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Iran slams sanctions, Jussie Smollett video released & stars perform Mueller report: The Morning Rundown

Tehran says the new U.S. economic sanctions spell the end of diplomacy.
Image: A copy of Kayhan Iranian newspaper is seen in Tehran
Iranian newspapers' coverage of the new U.S. sanctions at a newsstand in Tehran on Tuesday. Nazanin Tabatabaee/West Asia News Agency / Reuters

Good morning, NBC News readers.

Hundreds of migrant children were removed from an "appalling" border station, Iran has responded to new U.S. sanctions, and a group of actors tried to breathe some life into the pages of the Mueller report.

Here's what we're watching today.

Iran says 'hilarious' U.S. sanctions spell the end of diplomacy

Iran slammed the Trump administration's new economic sanctions on Tuesday, calling them "outrageous and idiotic" and warning they could mean the end of diplomacy.

President Donald Trump announced the "hard-hitting" sanctions on Monday, saying they would deny Supreme Leader Ayatollah Ali Khamenei and other top leaders within the regime access to "key financial resources and support."

In a televised speech, Iran's President Hassan Rouhani called the sanctions "hilarious" and a "stupid and ugly act."

With tensions running high, national security adviser John Bolton insisted that the U.S. is still open to negotiations with Iran.

"All that Iran needs to do is walk through that open door," Bolton told a high-profile security summit in Jerusalem on Tuesday.

Migrant children removed from dirty, crowded border station

Almost 300 migrant children were removed from a border patrol facility in Texas that was reported to be unsanitary and potentially dangerous.

The move by Department of Homeland officials came after lawyers who visited the border station in Clint, Texas, last week called it "appalling" and said the children did not have access to showers, soap or toothpaste.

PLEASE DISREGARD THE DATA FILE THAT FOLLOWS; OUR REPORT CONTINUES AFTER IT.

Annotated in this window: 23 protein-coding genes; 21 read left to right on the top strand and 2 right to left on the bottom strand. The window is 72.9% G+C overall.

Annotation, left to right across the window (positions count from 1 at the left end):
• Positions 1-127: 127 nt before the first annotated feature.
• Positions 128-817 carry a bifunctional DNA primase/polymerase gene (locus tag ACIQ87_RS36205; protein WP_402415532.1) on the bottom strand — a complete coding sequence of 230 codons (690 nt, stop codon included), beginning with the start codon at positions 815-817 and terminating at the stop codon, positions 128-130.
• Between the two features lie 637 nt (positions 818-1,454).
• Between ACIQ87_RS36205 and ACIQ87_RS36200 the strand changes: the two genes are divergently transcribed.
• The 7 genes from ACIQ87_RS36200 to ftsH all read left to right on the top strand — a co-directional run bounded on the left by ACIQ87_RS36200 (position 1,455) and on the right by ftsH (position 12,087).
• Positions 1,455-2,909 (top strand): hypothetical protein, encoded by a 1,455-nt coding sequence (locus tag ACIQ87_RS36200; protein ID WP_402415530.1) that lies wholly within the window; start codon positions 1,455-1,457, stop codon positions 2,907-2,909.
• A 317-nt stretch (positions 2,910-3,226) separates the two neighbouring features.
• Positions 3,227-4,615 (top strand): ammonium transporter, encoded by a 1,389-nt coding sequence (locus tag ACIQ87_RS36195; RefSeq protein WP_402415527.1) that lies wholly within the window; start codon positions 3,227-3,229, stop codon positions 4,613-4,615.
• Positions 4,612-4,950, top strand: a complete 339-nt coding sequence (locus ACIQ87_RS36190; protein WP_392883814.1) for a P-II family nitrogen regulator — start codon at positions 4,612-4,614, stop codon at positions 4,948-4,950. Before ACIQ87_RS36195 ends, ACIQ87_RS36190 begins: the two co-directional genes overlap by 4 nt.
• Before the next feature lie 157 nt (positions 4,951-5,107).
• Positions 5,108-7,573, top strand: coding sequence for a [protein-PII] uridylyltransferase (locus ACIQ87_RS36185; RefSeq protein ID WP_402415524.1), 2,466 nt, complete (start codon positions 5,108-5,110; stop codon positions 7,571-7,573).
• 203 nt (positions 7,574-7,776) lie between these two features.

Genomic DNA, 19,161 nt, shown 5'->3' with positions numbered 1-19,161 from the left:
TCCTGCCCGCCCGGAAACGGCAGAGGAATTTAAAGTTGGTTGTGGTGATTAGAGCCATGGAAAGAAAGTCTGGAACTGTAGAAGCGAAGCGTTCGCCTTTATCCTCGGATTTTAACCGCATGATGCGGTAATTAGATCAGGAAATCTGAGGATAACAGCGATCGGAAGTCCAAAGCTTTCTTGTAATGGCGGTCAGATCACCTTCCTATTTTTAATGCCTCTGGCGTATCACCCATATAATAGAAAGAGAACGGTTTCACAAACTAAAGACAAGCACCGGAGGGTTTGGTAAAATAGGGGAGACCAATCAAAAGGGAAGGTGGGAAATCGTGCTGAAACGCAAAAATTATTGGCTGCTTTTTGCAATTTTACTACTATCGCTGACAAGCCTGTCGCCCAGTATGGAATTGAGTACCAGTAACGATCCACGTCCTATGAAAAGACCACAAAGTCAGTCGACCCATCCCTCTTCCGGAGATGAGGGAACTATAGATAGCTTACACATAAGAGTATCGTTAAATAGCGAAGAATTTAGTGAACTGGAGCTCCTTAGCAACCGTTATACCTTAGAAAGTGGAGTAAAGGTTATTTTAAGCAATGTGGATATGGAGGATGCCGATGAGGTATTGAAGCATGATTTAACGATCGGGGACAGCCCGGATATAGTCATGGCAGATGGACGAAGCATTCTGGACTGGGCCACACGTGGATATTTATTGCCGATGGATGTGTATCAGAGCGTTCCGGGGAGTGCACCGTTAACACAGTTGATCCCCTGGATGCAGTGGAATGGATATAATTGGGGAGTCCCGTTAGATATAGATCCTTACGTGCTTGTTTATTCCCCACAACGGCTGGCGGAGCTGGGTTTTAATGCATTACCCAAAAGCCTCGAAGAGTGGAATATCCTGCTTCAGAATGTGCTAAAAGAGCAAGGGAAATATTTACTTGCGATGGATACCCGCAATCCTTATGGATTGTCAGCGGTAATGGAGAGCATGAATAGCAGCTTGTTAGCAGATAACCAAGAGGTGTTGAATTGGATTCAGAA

“Almost every child I spoke with had not showered or bathed since they crossed the border — some of them more than three weeks ago,” said Elora Mukherjee, who was part of a team of lawyers who visited the facility last week.

The children have now been taken to a detention camp in El Paso, Texas.

Kushner faces uphill battle to sell economic plan for Palestinians

Jared Kushner is due to kick off the economic half his Mideast peace plan today at a conference in the Bahraini capital of Manama.

But the conference and the plan have been met with near-unanimous rejection by the very people it claims to benefit.

Billions of dollars aren’t going to resolve the decades-long impasse, according to Palestinian Authority leader Mahmoud Abbas, who said the American plan is biased toward Israel and also neglects Palestinian political aspirations.

As student debt becomes a cultural touchstone, brands look to profit

From Burger King's Whopper Loans to Natural Ice's $1 million sweepstakes, student debt is being used to launch ventures and ad campaigns.

But is it effective, or just offensive?

"I think it shows how desperate people are," said one 26-year-old with a mountain of student loans to pay off.

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THINK about it

Bernie Sanders' student debt plan doesn’t actually address the real problem: the sky-high cost of higher education, says Robert Kelchen, an assistant professor at Seton Hall University, in an opinion piece.

Science + Tech = MACH

SpaceX launched its heftiest rocket yet with 24 research satellites, a deep space atomic clock, a solar sail and even the human ashes of a former astronaut.


A better way to think about "clean eating" — that isn't restrictive or elitist.

Quote of the day

"The children are hungry, dirty and sick and being detained for very long periods of time."

Elora Mukherjee, director of the Immigrants’ Rights Clinic at Columbia Law School, on her visit to the Clint, Texas, border station last week.

One fun civic thing

A star-studded cast participated in the telling of a political drama full of intrigue, betrayal and a battle for power.

This wasn’t a live performance of "Game of Thrones," but rather a play based on the Mueller report.

"The Investigation: A Search For The Truth in Ten Acts" adapted and condensed portions of Special Counsel Robert Mueller’s 448-page report for the New York stage.

The one-night-only performance included Annette Bening, John Lithgow, Kevin Kline and more than a dozen other actors

It was livestreamed on the website and social platforms of Law Works, a bipartisan organization that aims to educate the "public on the importance of the rule of law."

"It’s pretty messed up. And it’s sad," said Lucia Venuto, who was in the audience. "But this is our country."

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Thanks, Petra